But how is EF-Tu modified, they wondered? And does it help P. aeruginosa establish an infection? This study answers those questions.
Using a host of techniques, including mass spectrometry, site directed mutagenesis of key residues in the protein, and genetic loss of function/gain of function studies, they found that P. aeruginosa only makes small changes to EF-Tu to get it to mimic this powerful ligand. P. aeruginosa transfers three methyl groups to a lysine on EF-Tu, giving it a structure similar to ChoP and allowing it to fit in the PAFR receptor in the way ChoP does.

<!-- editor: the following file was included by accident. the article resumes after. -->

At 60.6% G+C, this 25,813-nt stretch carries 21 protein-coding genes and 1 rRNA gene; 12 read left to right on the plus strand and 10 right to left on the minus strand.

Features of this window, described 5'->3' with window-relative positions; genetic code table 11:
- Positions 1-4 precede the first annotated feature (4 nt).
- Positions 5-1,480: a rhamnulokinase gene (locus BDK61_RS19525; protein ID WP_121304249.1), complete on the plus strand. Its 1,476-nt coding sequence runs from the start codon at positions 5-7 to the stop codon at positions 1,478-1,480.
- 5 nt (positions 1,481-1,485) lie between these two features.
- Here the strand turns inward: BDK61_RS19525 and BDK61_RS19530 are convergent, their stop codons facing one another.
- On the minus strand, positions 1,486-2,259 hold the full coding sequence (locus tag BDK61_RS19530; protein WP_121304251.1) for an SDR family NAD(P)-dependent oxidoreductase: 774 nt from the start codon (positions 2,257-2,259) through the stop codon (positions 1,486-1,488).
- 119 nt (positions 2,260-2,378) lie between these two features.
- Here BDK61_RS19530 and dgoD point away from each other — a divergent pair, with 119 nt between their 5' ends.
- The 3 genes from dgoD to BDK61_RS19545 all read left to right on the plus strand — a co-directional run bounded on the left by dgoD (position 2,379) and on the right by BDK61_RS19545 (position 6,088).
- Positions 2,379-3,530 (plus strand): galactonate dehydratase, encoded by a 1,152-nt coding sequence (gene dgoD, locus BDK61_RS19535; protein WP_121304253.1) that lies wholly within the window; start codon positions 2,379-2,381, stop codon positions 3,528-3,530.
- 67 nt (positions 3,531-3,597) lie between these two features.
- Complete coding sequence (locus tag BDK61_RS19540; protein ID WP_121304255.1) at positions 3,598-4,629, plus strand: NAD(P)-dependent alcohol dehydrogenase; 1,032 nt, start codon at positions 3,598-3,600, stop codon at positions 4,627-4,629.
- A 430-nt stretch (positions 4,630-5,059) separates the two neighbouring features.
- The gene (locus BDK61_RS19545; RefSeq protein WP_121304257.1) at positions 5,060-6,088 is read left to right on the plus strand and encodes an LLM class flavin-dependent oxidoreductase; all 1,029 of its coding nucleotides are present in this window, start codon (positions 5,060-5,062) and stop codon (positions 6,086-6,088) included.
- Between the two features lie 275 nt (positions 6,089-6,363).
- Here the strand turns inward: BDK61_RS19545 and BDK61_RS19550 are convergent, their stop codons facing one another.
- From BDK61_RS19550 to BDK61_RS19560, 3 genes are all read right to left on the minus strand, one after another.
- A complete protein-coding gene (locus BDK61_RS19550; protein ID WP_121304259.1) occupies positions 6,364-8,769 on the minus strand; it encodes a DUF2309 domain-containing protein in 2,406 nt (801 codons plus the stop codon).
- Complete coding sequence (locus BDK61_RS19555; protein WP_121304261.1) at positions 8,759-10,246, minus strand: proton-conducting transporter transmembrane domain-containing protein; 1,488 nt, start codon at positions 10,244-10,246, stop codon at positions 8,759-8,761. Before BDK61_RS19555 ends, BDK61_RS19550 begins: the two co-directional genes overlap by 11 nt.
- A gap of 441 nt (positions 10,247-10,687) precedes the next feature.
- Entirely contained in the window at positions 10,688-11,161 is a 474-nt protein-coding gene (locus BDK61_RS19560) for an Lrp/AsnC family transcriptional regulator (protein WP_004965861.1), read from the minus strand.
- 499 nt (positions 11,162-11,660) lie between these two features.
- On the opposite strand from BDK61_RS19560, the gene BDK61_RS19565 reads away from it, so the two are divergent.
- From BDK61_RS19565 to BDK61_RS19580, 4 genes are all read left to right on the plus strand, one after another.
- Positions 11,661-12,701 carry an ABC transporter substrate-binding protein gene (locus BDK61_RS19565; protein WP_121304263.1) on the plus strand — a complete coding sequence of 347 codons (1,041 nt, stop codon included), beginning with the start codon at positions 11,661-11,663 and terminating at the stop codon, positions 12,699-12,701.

But the modified EF-Tu not only looks like ChoP, in many ways it works like ChoP: testing in cultures of human airway cells shows that the modification of EF-Tu enables the bacterium to adhere to human cells.
"It allows [P. aeruginosa] to adhere to the cells and invade," says Goldberg. "And it seems to be involved in virulence in mouse models. It might also impact persistence in the lung."
As an environmental pathogen, P. aeruginosa lives in soil, water, and other environments outside the body, a fact that may offer a clue why it uses this re-purposed protein as a virulence factor. Proteins that can be put to work in both worlds - in the environment and the in the human host - would be useful to P. aeruginosa in much the way a spork can allow you to enjoy both the coleslaw and the pudding in your take out dinner.
"Its interaction with humans is accidental. It's an
|Contact: Jim Sliwa|
American Society for Microbiology